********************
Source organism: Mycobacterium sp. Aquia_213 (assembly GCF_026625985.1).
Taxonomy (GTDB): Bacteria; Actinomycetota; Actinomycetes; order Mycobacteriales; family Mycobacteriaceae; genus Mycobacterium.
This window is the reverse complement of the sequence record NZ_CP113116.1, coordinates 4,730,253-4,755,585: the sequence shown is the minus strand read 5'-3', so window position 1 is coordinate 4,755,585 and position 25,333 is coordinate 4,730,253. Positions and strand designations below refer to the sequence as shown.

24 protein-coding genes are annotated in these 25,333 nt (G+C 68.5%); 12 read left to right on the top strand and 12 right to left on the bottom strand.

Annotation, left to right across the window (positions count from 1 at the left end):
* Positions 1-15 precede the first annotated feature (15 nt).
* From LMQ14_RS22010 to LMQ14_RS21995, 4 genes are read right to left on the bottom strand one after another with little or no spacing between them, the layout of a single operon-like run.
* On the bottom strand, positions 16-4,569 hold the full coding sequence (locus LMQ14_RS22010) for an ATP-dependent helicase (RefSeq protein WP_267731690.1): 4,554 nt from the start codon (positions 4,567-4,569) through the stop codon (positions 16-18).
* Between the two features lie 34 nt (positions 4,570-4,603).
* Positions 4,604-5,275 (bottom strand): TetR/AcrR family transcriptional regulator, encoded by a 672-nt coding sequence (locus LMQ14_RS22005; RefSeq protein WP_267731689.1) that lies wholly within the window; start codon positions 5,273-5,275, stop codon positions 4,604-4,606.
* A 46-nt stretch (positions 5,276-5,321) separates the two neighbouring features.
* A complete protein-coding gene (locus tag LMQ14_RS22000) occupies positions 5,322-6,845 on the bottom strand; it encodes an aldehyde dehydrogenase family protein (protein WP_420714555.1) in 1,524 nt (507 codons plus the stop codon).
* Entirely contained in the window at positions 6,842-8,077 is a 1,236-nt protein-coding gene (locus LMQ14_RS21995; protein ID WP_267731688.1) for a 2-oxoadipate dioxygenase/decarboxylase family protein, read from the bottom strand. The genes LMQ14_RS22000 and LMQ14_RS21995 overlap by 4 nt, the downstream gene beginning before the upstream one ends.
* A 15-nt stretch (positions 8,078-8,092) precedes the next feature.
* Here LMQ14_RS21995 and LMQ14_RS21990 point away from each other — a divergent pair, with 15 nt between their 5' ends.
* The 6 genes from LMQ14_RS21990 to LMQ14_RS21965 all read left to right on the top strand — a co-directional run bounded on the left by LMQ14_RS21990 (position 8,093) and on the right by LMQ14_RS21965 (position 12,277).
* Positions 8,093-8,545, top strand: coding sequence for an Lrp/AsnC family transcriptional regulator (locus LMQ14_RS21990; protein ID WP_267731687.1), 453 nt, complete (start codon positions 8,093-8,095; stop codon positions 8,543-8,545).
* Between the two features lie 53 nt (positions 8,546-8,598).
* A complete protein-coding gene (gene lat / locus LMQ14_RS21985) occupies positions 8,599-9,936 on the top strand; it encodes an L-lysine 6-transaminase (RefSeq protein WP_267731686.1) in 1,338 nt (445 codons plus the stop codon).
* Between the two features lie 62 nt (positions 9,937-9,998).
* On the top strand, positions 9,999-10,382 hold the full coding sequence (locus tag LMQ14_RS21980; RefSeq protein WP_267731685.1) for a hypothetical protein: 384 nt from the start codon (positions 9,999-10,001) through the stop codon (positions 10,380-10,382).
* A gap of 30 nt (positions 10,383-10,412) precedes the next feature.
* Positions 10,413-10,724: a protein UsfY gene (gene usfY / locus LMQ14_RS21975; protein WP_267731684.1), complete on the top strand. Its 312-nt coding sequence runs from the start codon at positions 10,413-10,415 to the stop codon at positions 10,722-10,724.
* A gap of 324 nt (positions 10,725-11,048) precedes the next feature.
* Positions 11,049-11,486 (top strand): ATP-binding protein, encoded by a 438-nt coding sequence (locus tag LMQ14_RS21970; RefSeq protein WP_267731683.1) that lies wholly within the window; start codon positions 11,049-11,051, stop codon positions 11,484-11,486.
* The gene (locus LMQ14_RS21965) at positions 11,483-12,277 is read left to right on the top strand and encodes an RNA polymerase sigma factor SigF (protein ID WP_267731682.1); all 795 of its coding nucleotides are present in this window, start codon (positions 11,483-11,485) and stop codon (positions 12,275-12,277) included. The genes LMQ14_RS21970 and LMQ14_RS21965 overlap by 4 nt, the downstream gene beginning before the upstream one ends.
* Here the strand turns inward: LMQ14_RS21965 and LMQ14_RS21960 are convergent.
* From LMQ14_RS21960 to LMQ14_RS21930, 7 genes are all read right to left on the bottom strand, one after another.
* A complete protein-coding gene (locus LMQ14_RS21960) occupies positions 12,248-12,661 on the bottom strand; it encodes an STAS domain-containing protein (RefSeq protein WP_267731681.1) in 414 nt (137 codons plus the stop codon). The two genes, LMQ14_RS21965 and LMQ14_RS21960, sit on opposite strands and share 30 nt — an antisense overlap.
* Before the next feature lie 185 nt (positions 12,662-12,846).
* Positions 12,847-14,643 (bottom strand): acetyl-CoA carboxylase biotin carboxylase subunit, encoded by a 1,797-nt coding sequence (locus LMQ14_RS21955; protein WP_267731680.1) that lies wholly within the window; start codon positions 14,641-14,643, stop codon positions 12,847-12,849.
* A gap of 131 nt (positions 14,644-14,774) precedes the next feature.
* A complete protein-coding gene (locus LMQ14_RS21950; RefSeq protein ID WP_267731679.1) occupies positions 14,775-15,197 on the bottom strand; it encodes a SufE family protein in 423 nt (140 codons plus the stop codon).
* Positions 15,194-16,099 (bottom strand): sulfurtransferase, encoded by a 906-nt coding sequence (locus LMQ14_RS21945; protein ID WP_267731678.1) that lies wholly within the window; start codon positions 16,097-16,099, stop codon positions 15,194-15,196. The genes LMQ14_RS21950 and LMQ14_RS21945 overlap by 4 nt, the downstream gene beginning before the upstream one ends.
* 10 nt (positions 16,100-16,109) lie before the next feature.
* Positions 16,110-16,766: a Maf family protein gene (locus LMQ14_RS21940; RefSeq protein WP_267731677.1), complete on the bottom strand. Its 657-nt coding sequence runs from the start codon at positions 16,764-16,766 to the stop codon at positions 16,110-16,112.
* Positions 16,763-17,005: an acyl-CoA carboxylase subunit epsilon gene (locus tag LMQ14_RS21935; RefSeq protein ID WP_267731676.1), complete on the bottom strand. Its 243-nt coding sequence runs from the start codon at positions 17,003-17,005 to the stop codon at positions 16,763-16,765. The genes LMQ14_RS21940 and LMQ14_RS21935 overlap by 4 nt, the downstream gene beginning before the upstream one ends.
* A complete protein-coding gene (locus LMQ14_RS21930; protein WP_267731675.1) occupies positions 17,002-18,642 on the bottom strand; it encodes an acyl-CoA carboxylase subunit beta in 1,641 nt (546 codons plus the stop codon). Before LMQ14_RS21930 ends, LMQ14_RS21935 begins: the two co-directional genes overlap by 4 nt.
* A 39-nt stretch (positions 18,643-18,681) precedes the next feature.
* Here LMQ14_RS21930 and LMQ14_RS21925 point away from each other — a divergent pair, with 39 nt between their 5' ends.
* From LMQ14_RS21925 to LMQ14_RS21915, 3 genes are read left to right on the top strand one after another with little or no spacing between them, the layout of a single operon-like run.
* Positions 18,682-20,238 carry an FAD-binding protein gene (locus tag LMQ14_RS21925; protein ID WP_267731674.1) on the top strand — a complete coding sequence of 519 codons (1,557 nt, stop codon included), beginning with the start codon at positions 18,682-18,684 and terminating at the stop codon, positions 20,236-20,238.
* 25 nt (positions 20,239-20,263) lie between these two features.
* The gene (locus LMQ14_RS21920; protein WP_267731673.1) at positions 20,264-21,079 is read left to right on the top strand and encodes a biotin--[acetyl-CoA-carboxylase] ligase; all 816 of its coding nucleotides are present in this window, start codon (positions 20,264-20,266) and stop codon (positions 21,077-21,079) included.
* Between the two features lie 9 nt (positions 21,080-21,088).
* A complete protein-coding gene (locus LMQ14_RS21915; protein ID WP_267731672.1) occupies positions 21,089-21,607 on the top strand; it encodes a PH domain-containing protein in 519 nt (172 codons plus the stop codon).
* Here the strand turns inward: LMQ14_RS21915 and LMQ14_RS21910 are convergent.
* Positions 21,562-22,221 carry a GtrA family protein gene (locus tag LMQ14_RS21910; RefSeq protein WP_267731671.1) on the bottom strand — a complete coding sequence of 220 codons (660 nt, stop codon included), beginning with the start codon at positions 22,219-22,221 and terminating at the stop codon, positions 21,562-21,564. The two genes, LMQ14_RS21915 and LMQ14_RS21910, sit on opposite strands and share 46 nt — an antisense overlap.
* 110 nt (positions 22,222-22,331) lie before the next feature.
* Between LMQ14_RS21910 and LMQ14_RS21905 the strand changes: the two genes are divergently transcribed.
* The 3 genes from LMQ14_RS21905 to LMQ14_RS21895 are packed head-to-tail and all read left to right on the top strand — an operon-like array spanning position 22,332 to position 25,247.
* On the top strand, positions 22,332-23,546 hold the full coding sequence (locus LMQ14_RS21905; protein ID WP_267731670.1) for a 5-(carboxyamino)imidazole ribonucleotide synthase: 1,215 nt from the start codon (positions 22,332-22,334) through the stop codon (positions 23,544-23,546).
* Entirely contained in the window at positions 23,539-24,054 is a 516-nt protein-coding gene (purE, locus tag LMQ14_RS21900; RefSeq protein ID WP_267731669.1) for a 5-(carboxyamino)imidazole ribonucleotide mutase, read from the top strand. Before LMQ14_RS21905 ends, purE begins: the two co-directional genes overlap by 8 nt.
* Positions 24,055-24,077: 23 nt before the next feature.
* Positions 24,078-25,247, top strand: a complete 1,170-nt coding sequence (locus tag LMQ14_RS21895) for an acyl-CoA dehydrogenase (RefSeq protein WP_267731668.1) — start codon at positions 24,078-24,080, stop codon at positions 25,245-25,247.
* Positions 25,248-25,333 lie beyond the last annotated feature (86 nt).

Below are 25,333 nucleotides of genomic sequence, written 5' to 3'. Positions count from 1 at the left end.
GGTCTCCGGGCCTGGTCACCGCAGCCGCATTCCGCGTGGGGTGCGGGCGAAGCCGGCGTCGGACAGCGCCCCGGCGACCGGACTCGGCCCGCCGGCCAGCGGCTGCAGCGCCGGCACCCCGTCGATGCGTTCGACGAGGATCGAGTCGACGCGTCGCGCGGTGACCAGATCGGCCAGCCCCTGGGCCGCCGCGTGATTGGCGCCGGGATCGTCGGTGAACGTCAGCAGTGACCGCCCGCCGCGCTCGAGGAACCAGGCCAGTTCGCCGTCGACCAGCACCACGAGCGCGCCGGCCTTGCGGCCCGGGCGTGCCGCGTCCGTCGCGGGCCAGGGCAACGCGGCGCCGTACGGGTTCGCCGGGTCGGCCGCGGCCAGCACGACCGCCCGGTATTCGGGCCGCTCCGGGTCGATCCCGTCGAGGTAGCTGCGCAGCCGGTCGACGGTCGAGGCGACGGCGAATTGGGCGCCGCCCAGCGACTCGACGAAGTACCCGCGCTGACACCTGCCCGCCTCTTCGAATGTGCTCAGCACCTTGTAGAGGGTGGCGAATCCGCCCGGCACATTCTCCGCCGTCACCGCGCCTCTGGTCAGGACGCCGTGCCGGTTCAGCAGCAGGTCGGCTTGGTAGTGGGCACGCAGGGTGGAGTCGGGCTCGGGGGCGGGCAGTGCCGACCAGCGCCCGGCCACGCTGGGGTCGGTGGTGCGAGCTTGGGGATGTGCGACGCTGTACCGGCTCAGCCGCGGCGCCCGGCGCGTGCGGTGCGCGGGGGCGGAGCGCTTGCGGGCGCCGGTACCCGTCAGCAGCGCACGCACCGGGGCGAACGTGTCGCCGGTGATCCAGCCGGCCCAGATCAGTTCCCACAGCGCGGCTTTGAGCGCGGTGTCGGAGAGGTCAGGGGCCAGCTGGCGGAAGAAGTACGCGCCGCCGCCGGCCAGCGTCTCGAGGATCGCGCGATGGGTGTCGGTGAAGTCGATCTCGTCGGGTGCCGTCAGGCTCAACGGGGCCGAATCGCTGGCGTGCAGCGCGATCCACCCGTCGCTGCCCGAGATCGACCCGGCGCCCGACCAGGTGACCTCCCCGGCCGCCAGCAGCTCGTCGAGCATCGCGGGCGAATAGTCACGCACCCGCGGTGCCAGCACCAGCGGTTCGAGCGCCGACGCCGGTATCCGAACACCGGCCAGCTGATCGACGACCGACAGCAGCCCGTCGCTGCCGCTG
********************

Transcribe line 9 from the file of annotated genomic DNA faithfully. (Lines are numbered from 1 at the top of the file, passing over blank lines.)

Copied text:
* Between the two features lie 34 nt (positions 4,570-4,603).